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International Journal of Morphology

versión On-line ISSN 0717-9502

Int. J. Morphol. vol.35 no.4 Temuco dic. 2017 


Localization and Identification of Tyrosine Phosphorylated Proteins in Adult Sprague-Dawley Rat Testis

Localización e identificación de proteínas de tirosina fosforilada en testículos de rata Sprague-Dawley adultos

Amnart Chaichun1 

Supatcharee Arun1 

Jaturon Burawat1 

Pipatpong Kanla1 

Sitthichai Iamsaard1  2 

1 Department of Anatomy, Faculty of Medicine, Khon Kaen University, 123 Mittaparb Road, Maung, District, Khon Kaen, 40002, Thailand.

2 Center for Research and Development of Herbal Health Product, Faculty of Pharmaceutical Sciences, Mittaparb Road,Khon Kaen, 40002, Thailand.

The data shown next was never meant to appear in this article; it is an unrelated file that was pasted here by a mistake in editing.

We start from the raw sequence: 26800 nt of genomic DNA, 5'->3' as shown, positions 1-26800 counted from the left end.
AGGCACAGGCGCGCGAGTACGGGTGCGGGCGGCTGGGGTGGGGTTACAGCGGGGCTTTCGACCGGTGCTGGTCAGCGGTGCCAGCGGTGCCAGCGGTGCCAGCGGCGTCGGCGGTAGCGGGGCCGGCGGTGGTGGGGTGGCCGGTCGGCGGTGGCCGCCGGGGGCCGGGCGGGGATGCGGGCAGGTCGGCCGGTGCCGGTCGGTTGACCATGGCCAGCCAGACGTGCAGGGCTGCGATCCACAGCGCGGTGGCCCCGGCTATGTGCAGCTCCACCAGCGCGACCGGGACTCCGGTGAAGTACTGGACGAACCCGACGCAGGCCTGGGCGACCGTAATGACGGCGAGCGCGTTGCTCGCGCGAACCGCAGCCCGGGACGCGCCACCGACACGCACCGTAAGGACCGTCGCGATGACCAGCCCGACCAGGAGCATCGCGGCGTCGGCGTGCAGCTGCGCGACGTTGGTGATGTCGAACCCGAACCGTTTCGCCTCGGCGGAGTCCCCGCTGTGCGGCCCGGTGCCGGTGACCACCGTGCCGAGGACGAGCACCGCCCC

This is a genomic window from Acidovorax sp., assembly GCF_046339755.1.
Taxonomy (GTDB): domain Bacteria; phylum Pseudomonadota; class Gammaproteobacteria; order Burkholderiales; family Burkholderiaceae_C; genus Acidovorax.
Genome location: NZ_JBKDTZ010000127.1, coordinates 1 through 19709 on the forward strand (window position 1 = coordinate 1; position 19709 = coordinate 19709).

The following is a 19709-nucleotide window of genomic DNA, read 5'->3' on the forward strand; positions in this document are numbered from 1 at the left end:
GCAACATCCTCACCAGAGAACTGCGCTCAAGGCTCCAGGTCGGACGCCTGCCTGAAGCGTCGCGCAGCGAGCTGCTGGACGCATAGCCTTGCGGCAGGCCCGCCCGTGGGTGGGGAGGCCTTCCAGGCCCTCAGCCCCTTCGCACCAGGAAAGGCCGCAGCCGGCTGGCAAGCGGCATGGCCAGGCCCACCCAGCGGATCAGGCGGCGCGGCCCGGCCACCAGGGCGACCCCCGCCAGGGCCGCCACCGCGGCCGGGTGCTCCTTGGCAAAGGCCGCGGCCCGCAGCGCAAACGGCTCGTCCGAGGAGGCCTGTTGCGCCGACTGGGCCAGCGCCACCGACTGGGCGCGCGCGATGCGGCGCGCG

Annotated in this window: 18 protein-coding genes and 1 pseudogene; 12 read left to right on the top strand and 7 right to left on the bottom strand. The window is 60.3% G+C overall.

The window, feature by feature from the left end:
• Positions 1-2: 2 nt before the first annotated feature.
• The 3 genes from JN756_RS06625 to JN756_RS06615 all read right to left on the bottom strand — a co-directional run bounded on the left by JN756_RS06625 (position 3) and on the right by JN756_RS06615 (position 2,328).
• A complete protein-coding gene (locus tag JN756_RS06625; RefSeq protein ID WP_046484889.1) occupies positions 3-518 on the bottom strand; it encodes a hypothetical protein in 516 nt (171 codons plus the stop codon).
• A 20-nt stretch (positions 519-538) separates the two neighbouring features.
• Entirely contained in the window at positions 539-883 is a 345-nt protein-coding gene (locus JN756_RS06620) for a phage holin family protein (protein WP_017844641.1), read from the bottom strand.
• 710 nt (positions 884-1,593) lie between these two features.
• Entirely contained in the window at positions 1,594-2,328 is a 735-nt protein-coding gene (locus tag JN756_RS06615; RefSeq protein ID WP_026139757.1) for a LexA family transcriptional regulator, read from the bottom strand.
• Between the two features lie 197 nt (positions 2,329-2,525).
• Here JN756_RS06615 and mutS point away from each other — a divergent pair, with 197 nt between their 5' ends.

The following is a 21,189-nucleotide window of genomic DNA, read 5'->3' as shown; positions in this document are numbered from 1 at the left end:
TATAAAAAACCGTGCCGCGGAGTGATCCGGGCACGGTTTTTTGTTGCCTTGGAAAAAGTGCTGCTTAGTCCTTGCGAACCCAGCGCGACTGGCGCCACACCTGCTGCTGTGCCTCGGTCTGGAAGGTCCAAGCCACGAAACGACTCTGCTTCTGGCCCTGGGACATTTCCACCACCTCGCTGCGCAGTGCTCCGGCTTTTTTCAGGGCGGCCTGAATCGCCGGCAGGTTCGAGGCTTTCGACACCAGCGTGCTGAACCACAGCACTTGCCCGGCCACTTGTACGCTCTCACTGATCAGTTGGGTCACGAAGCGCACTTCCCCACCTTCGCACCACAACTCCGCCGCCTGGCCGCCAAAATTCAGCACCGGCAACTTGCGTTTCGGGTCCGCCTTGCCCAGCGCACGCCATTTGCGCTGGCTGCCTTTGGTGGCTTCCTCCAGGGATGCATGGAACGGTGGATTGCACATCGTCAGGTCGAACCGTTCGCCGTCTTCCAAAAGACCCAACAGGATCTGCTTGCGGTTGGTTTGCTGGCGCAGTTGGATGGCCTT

Spermatogenesis is a major process in testis occurring from puberty through life span of males. The tyrosine phosphorylation is assumed to play roles in spermatogenesis because this process is important for cell proliferations, divisions, and differentiations. However, the localizations and identifications of phosphorylated proteins in testicular tissue of adult male rats are still unclear. Therefore, this study attempted to immuno-localize and identify such proteins in testicular tissues of Sprague-Dawley rats. The monoclonal anti-phosphotyrosine (clone 4G10) was used to probe tyrosine phosphorylated proteins and also to examine the expression of such proteins using immuno-Western blotting in rat testis. The result showed that positive reactivity of tyrosine phosphorylated proteins was clearly observed in interstitial endocrine cells (Leydig cells), sustentocytes (Sertoli cells), spermatogonia, spermatocytes, and spermatids (round and elongated), respectively. The expressions of testicular tyrosine phosphorylated proteins were 200, 131, 93, 70, 60, and 48 kDas, respectively. In conclusion, testicular tyrosine phosphorylated proteins were localized in both germinal epithelium and interstitial endocrine cells of adult Sprague-Dawley rats.

KEY WORDS: Localization; Identification; Tyrosine phosphorylated proteins; Testis; Rats